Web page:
Private financial information on a number of customers of HBSC's Swiss operations have been leaked. The Guardian and the "International Consortium of Investigative Journalists" have latched on to the leaks in order to shame HSBC for providing financial services and to wealth shame HSBC customers for having money and desiring privacy at the same time.
Details on how the leak occurred have not been made public by any of the venues spreading the information, but given the public disclosure being directly through "journalistic" outlets is incredibly suggestive of the vulnerability allowing the leaks involving a social engineering attack.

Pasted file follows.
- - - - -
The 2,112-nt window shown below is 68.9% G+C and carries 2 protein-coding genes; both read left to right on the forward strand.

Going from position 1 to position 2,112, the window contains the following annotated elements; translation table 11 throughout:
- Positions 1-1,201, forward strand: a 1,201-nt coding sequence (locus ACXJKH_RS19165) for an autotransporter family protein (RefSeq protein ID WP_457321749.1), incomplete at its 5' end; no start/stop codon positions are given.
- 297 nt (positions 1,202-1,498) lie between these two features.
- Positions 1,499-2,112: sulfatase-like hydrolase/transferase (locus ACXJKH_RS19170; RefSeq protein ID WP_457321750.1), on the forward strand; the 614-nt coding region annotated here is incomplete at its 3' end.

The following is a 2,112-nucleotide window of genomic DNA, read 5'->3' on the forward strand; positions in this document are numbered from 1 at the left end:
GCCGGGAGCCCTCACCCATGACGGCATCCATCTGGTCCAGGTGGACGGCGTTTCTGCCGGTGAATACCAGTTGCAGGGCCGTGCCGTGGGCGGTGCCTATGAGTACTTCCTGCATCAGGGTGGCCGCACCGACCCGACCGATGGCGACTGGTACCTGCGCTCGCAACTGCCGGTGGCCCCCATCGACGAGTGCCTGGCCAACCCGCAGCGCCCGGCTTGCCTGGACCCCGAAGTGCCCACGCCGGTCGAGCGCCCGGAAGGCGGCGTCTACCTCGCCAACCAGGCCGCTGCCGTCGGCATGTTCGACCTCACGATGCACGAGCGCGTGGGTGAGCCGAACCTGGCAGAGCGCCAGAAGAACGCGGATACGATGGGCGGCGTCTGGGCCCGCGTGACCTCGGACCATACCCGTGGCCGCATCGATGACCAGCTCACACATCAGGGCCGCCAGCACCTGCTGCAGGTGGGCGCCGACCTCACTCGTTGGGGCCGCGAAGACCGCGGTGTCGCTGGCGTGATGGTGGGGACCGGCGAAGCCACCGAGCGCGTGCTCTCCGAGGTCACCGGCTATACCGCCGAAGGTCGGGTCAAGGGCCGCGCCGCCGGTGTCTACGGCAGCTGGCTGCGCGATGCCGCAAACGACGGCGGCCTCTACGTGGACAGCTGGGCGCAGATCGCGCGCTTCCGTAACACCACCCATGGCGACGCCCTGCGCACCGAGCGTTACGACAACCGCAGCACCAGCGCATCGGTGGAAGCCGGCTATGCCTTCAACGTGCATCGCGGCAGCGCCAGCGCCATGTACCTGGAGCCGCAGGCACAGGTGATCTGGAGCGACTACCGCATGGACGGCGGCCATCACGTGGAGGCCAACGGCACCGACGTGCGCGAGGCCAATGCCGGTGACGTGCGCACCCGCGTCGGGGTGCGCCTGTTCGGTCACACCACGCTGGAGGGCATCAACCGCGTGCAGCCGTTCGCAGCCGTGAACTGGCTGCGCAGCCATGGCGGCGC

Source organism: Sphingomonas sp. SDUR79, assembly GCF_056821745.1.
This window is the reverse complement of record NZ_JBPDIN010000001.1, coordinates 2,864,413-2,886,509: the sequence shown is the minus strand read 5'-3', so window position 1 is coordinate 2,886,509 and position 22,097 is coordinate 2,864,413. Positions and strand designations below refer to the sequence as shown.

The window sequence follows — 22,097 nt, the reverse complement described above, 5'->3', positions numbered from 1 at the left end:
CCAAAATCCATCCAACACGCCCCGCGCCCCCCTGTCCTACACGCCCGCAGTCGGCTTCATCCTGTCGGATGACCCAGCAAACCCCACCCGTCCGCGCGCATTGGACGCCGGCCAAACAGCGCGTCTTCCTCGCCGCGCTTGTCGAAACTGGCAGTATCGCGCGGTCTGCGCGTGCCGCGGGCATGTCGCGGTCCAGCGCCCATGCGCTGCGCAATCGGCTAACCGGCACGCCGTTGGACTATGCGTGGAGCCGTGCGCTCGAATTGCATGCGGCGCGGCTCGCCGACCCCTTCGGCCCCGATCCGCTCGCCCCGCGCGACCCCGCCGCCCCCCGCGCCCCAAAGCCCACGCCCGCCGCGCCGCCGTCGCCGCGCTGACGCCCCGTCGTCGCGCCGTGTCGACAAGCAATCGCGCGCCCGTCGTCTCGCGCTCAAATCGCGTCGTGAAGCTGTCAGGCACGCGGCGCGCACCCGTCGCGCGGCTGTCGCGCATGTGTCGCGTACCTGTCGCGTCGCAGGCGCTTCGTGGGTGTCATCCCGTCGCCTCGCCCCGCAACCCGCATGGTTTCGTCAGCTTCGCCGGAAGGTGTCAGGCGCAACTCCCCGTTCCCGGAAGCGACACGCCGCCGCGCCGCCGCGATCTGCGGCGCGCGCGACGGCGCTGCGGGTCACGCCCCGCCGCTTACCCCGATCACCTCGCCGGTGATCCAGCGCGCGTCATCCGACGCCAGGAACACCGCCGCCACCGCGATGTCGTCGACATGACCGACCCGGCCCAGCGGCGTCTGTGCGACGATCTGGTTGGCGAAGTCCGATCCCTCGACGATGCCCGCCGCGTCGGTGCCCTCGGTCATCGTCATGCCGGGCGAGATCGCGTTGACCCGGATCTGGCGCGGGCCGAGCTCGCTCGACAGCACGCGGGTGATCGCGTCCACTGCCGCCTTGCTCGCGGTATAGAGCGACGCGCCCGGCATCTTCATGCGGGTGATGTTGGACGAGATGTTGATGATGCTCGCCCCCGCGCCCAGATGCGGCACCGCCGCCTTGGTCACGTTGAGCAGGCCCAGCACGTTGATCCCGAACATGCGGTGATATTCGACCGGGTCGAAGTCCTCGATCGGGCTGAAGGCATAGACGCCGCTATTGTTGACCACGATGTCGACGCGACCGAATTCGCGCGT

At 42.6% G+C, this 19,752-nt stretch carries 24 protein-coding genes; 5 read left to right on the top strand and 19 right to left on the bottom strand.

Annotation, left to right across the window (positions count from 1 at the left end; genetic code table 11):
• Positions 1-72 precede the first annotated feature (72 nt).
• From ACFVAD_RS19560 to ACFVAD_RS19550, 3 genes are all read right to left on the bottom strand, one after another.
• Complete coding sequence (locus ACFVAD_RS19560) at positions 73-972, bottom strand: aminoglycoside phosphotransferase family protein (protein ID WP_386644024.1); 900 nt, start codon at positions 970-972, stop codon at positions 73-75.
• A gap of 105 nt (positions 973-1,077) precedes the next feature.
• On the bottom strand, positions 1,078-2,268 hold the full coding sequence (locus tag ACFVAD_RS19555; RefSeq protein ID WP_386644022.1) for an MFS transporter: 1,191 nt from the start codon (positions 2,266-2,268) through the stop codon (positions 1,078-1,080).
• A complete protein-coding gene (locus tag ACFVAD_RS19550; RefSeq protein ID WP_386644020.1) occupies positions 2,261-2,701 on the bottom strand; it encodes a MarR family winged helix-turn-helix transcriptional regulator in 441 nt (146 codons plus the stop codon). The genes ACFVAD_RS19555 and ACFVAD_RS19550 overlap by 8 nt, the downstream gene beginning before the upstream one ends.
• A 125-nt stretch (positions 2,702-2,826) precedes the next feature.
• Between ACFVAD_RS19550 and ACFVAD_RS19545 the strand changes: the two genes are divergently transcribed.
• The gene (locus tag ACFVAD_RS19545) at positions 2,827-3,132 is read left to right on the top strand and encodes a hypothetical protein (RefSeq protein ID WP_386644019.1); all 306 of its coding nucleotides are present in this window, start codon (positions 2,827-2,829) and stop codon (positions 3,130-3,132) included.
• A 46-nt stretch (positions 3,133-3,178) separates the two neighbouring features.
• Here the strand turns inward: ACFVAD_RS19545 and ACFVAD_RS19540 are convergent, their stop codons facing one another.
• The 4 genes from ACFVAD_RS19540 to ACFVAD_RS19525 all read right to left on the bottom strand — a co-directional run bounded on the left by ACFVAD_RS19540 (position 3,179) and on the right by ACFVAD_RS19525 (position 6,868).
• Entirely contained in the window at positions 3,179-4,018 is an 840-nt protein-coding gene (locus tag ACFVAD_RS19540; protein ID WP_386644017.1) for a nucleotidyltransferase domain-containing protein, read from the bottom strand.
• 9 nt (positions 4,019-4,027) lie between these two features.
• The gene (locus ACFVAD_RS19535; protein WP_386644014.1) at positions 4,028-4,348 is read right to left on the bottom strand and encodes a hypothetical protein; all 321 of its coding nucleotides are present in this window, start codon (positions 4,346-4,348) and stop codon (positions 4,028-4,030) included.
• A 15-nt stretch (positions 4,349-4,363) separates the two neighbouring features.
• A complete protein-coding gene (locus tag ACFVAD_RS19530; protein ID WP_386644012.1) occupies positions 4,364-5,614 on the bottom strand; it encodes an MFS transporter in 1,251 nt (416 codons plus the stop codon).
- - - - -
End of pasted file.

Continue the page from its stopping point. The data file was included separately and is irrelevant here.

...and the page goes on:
Social engineering is of course one of the most devastating avenues for attack a person or institution might face. Socially engineered attacks range from malicious actors working into a trusted position as likely happened at HSBC, to supposed experts promoting practices that weaken technical security measures. In any situation a social engineering attack involves culturing a misplaced trust such that the social engineer may attack directly or receive your compliance in creating a vulnerability for another party to exploit.